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ARS Home » Southeast Area » Gainesville, Florida » Center for Medical, Agricultural and Veterinary Entomology » Mosquito and Fly Research » Research » Publications at this Location » Publication #346277

Research Project: Biting Arthropod Surveillance and Control

Location: Mosquito and Fly Research

Title: Evaluation of pyriproxyfen dissemination via Aedes albopictus from a point source larvicide application in northeast Florida

Author
item Lyoyd, Aaron - Pasco County Mosquito Control
item Faroq, Muhammed - Navy Entomology Center Of Excellence
item Estep, Alden - Navy Entomology Center Of Excellence, Cmave Detachment
item Xue, Rui-de - Anastasia Mosquito Control District
item Kline, Daniel - Dan

Submitted to: Journal of the American Mosquito Control Association
Publication Type: Peer Reviewed Journal
Publication Acceptance Date: 4/11/2017
Publication Date: 6/1/2017
Citation: Lyoyd, A.M., Faroq, M., Estep, A.S., Xue, R., Kline, D.L. 2017. Evaluation of pyriproxyfen dissemination via Aedes albopictus from a point source larvicide application in northeast Florida. Journal of the American Mosquito Control Association. 33,2,151-155..

Interpretive Summary: The Asian tiger mosquito, Aedes albopictus, ranks among the most important vectors of dengue fever, Zika virus, and chikungunya virus. The problem is that there are no specific medications or vaccines available , thus vector control is the only way to combat these diseases. This project was a multi-agency effort to evaluate the effectiveness of a technique known as autodissemination. This technique uses the target insect to transmit a control agent to manage the next generation of mosquitoes. In this study we used the insect growth regulator pyriproxyfen (IGR). It was applied to a point-source treatment site utilized by female mosquitoes seeking a site to lay her eggs. Some success was achieved in the first few days in test oviposition sites placed near the treatment site, but the overall control we hoped for was not achieved, therefore we believe that further evaluation is needed to identify additional formulations and techniques that may work for pyriproxyfen autodissemination. Future studies evaluating the dissemination of pyriproxyfen formulated as a gel or similar carriers that can bind to a female mosquito during oviposition should be conducted.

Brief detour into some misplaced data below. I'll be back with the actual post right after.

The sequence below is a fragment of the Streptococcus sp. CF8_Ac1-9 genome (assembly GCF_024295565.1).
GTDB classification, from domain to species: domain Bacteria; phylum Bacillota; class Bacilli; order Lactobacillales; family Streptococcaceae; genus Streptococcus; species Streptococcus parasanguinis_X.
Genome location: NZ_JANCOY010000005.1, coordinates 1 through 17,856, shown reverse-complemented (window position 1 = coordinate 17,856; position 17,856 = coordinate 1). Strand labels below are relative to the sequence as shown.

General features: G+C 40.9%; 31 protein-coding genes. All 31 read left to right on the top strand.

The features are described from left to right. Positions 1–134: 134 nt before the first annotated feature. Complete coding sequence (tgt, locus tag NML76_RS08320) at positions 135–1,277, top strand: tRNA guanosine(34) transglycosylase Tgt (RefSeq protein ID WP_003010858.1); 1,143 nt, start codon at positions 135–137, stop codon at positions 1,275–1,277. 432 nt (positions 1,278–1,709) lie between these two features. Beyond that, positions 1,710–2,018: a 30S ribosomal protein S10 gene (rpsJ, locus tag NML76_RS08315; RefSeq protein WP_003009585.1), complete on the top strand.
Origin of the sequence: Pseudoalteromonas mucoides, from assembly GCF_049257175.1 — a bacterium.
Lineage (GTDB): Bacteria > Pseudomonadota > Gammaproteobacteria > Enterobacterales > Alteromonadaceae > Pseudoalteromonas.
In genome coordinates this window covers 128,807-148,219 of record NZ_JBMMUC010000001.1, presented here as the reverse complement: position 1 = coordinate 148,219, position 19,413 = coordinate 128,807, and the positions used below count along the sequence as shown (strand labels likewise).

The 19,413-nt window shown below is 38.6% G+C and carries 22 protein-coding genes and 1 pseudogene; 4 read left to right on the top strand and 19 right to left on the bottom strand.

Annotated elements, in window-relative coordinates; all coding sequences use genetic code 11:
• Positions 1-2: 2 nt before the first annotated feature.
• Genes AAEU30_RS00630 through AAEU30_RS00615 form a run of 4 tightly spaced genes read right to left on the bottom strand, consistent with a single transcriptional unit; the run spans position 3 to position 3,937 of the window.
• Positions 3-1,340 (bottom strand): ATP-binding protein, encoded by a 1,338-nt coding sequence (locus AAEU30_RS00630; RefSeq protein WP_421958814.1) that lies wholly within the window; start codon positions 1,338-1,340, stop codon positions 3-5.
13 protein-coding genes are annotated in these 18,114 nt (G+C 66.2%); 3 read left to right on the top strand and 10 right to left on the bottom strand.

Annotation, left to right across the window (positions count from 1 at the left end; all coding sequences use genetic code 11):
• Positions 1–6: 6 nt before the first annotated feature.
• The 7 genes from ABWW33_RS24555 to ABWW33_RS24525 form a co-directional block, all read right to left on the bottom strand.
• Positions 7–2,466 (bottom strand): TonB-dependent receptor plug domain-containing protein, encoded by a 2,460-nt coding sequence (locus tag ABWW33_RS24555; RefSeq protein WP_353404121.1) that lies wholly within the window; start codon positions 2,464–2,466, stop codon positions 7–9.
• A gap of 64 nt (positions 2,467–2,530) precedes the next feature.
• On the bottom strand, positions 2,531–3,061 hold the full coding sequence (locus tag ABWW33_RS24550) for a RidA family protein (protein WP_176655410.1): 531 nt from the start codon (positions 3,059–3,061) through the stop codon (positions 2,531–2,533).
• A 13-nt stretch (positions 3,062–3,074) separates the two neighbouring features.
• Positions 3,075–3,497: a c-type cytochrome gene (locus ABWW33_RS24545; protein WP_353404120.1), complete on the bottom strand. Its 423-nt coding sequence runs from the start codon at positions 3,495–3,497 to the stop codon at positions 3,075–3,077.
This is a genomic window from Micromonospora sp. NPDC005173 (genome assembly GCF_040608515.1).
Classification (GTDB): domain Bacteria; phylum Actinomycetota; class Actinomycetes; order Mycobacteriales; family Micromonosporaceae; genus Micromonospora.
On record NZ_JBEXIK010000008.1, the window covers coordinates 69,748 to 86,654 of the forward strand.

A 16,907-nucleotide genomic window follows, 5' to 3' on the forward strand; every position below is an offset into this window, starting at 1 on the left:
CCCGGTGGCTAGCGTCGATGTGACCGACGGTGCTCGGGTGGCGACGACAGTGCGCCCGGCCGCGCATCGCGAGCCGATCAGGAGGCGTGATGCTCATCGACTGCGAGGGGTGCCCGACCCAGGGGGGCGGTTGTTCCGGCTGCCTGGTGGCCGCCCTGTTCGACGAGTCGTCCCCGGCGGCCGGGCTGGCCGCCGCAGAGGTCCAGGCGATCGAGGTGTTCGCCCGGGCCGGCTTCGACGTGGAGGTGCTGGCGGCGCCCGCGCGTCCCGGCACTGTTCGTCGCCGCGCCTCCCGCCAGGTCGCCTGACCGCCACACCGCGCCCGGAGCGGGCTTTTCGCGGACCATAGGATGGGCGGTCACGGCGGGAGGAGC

Technical Abstract: The Asian tiger mosquito, Aedes albopictus, ranks among the most important vectors of dengue fever, Zika virus, and chikungunya virus. With no specific medications or vaccines available, vector control is the only way to combat these diseases. Autodissemination of the insect growth regulator pyriproxyfen (NyGuardt) from a point-source treatment was evaluated in field settings in northeast Florida. The objective of this study was to investigate the possibility of pyriproxyfen dissemination from a treatment site to nontreated oviposition sites via the skip oviposition behavior of Ae. albopictus. A spray application was made to a tire pile using a Stihlt SR 420 backpack sprayer. Autodissemination oviposition vases containing oak infusion water were positioned in groups of five at 25 to 400 m in 4 transects surrounding the tire pile. Two sets of 5 control vases containing oak infusion water were placed 1,500 m from the tire pile and oak infusion water samples were collected directly from the tire pile. Fifty milliliter samples were extracted from each vase weekly and preserved for pyriproxyfen residue analysis. All vases were analyzed at week 0 (4 h post-treatment), 1, 2, 4, and 6. Overall, there were no differences in pupal mortality between the control and autodissemination vases. The tire pile samples had significantly more mortality (P , 0.0001) out to 4 wk when compared to autodissemination and control vases.